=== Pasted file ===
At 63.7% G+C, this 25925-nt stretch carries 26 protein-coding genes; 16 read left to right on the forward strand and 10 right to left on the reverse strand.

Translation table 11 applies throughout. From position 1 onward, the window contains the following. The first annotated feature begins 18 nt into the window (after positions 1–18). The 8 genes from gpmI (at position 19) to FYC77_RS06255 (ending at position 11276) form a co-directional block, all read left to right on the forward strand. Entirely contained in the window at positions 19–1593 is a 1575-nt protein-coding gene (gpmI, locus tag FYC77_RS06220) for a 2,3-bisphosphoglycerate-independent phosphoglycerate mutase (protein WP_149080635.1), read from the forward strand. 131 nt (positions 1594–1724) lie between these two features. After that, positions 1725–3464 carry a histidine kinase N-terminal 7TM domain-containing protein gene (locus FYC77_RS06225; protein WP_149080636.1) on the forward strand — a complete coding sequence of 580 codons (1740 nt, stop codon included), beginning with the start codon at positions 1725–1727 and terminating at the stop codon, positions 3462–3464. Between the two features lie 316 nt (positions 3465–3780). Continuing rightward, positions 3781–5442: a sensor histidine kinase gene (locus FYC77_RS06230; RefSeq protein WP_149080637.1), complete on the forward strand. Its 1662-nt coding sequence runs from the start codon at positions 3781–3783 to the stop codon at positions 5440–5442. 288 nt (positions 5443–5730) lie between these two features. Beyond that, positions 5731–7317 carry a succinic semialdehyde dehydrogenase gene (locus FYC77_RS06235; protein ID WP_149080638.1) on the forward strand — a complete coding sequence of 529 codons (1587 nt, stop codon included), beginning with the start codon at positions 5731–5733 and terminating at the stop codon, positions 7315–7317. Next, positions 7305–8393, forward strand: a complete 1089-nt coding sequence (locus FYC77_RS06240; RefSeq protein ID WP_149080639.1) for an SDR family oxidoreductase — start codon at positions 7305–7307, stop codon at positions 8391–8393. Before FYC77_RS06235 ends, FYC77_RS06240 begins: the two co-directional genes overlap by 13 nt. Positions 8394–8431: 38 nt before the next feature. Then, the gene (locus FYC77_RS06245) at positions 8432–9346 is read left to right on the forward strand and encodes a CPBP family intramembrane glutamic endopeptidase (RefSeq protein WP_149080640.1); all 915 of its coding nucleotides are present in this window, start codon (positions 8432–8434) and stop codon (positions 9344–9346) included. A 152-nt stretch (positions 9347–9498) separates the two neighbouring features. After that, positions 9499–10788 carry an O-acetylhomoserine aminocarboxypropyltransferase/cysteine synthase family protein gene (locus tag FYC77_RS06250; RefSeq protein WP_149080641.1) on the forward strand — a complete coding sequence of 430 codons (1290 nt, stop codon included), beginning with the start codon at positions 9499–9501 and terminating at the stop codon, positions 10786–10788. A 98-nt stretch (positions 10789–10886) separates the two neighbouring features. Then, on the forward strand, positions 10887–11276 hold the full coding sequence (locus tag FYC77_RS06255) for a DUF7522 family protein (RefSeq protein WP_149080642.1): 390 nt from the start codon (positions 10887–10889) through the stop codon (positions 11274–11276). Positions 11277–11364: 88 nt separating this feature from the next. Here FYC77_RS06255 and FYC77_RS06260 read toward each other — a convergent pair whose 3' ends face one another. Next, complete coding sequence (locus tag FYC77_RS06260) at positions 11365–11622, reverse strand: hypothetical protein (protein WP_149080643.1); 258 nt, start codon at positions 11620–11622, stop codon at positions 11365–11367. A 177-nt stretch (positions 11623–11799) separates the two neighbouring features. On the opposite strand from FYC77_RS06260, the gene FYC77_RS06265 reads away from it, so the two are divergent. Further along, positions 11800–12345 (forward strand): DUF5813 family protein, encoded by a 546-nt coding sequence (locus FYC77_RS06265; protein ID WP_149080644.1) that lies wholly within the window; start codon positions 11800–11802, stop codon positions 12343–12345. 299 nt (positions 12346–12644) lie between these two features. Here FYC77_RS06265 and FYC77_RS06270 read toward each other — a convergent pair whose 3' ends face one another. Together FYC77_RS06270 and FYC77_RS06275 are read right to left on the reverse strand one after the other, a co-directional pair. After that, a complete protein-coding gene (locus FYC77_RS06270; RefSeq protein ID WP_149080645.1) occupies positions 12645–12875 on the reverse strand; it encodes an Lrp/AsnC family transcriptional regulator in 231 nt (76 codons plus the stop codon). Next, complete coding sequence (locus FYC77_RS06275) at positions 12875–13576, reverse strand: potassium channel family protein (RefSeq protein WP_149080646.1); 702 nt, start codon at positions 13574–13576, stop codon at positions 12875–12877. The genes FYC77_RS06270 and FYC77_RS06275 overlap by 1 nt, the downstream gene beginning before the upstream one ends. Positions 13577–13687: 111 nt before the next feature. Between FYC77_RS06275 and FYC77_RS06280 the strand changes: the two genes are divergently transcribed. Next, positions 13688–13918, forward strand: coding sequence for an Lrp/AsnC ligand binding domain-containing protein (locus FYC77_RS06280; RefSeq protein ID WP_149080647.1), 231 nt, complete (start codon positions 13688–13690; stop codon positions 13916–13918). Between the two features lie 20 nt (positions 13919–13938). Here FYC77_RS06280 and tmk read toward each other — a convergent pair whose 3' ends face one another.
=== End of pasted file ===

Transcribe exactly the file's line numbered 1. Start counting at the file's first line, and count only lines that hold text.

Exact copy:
At 63.7% G+C, this 25925-nt stretch carries 26 protein-coding genes; 16 read left to right on the forward strand and 10 right to left on the reverse strand.